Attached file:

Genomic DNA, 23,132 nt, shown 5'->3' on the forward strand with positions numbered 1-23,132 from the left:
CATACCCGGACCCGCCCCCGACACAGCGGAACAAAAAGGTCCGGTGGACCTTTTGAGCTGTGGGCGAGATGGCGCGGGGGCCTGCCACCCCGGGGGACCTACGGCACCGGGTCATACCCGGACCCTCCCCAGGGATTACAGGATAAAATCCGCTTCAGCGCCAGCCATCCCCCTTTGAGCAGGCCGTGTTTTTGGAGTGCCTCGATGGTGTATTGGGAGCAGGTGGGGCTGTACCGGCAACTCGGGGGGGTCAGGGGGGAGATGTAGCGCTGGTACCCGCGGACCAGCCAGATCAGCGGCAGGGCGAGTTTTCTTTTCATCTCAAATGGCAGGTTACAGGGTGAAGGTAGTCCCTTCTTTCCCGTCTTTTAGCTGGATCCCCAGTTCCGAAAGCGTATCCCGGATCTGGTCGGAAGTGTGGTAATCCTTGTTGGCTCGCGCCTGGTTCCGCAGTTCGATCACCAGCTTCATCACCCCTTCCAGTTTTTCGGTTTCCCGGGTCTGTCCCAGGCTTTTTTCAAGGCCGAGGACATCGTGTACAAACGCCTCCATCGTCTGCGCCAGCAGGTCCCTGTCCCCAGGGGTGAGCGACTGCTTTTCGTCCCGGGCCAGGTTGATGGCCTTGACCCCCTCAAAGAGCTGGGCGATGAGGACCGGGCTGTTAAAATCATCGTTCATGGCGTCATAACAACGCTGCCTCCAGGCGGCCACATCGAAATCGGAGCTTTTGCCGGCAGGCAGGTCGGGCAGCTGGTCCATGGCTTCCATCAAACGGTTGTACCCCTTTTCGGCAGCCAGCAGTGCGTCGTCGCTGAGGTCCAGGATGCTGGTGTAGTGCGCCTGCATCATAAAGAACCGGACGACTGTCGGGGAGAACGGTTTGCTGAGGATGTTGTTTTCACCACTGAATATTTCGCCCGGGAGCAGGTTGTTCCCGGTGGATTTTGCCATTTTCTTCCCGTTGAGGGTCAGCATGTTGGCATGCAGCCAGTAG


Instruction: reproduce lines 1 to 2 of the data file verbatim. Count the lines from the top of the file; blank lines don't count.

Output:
Genomic DNA, 23,132 nt, shown 5'->3' on the forward strand with positions numbered 1-23,132 from the left:
CATACCCGGACCCGCCCCCGACACAGCGGAACAAAAAGGTCCGGTGGACCTTTTGAGCTGTGGGCGAGATGGCGCGGGGGCCTGCCACCCCGGGGGACCTACGGCACCGGGTCATACCCGGACCCTCCCCAGGGATTACAGGATAAAATCCGCTTCAGCGCCAGCCATCCCCCTTTGAGCAGGCCGTGTTTTTGGAGTGCCTCGATGGTGTATTGGGAGCAGGTGGGGCTGTACCGGCAACTCGGGGGGGTCAGGGGGGAGATGTAGCGCTGGTACCCGCGGACCAGCCAGATCAGCGGCAGGGCGAGTTTTCTTTTCATCTCAAATGGCAGGTTACAGGGTGAAGGTAGTCCCTTCTTTCCCGTCTTTTAGCTGGATCCCCAGTTCCGAAAGCGTATCCCGGATCTGGTCGGAAGTGTGGTAATCCTTGTTGGCTCGCGCCTGGTTCCGCAGTTCGATCACCAGCTTCATCACCCCTTCCAGTTTTTCGGTTTCCCGGGTCTGTCCCAGGCTTTTTTCAAGGCCGAGGACATCGTGTACAAACGCCTCCATCGTCTGCGCCAGCAGGTCCCTGTCCCCAGGGGTGAGCGACTGCTTTTCGTCCCGGGCCAGGTTGATGGCCTTGACCCCCTCAAAGAGCTGGGCGATGAGGACCGGGCTGTTAAAATCATCGTTCATGGCGTCATAACAACGCTGCCTCCAGGCGGCCACATCGAAATCGGAGCTTTTGCCGGCAGGCAGGTCGGGCAGCTGGTCCATGGCTTCCATCAAACGGTTGTACCCCTTTTCGGCAGCCAGCAGTGCGTCGTCGCTGAGGTCCAGGATGCTGGTGTAGTGCGCCTGCATCATAAAGAACCGGACGACTGTCGGGGAGAACGGTTTGCTGAGGATGTTGTTTTCACCACTGAATATTTCGCCCGGGAGCAGGTTGTTCCCGGTGGATTTTGCCATTTTCTTCCCGTTGAGGGTCAGCATGTTGGCATGCAGCCAGTAG